Payment of debt by compulsory deductions from bank accounts (Oct 99) (WITHDRAWN)
Withdrawn statement RDC-3 Payment of debt by compulsory deductions from bank accounts. Statement provided for historical purposes only.
This statement has been withdrawn and is provided for historical purposes only.
This standard practice statement outlines Inland Revenue's position on the use of deduction notices for deductions from bank accounts. Inland Revenue has recently reviewed the format of the notices, how they are applied and interpretation of parts of the legislation. Changes were also required to accommodate the requirements of the new interest regime.
This statement covers:
- monitoring of bank accounts
- overdraft facilities
- joint bank accounts
- term investments
- income tested benefits
This policy applies to all deduction notices issued from 1 November 1998.
Section 157 of the Tax Administration Act 1994 allows deductions of tax from payments due to a defaulting customer. When a customer fails to pay any income tax, interest or civil penalty the Commissioner may issue a written notice to any person, instructuring that person to deduct funds from any amounts payable to the defaulting customer. The deductions may be a lump sum or instalments. Daily interest may also be deducted from the date of the written notice, until the amount in default has been deducted.
A customer has not paid income tax and penalties for the year ended 31 March 1997. An investigation into the case reveals that the customer has a bank account with sufficient funds to clear the amount in default. The Commissioner forwards written notice to the bank to deduct the full amount.
The following legislation is similar in content to section 157 of the Tax Administration Act 1994:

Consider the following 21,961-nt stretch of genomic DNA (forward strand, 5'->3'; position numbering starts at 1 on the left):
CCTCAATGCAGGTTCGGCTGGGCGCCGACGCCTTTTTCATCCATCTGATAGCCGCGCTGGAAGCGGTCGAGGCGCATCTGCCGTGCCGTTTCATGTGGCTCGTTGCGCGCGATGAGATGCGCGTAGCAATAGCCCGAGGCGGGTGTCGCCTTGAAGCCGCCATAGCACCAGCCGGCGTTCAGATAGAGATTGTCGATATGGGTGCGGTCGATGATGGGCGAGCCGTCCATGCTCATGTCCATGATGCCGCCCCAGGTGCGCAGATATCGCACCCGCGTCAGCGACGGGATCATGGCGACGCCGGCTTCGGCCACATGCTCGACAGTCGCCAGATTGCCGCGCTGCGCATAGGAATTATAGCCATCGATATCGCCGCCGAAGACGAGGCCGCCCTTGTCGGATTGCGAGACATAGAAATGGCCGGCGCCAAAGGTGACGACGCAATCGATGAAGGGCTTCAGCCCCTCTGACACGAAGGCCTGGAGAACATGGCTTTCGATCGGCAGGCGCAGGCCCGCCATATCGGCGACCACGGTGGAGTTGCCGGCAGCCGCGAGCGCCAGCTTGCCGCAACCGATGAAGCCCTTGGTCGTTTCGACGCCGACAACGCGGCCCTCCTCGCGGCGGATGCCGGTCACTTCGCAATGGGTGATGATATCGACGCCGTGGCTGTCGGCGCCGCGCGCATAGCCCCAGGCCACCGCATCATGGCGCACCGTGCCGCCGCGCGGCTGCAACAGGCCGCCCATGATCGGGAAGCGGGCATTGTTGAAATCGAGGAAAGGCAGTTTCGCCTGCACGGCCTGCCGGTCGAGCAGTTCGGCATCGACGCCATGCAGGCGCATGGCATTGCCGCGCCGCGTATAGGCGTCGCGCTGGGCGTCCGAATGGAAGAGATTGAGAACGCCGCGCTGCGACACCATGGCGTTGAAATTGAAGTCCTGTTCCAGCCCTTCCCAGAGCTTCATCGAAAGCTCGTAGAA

- Section 43 of the Goods and Services Tax Act 1985
- Section 46 of the Student Loan Scheme Act 1992
- Section 43 of the Accident and Rehabilitation Act 1992
- Section 46 of the Accident Compensation Act 1982
- Section 12 of the Gaming Duties Act 1971
- Section 130 of the Accident Rehabilitation and Compensation Insurance Act 1992
- Section 154 of the Child Support Act 1991
Monitoring of bank accounts
In the past when a deduction notice was placed on a bank account, the account was frozen and Inland Revenue required the bank to monitor the account daily. This would continue until Inland Revenue lifted the notice or the amount in default was fully paid. This has caused the banks some problems with their relationship with some customers and the cost involved in monitoring.
After discussions with the Bankers' Association it has been agreed that the banks will not be required to monitor the accounts daily or to freeze activity on customers' accounts. However, if there is an exceptional case where Inland Revenue considers daily monitoring to be necessary, we will ask the bank to make deductions for a specific period. Inland Revenue's requirements will be discussed with the bank at the time.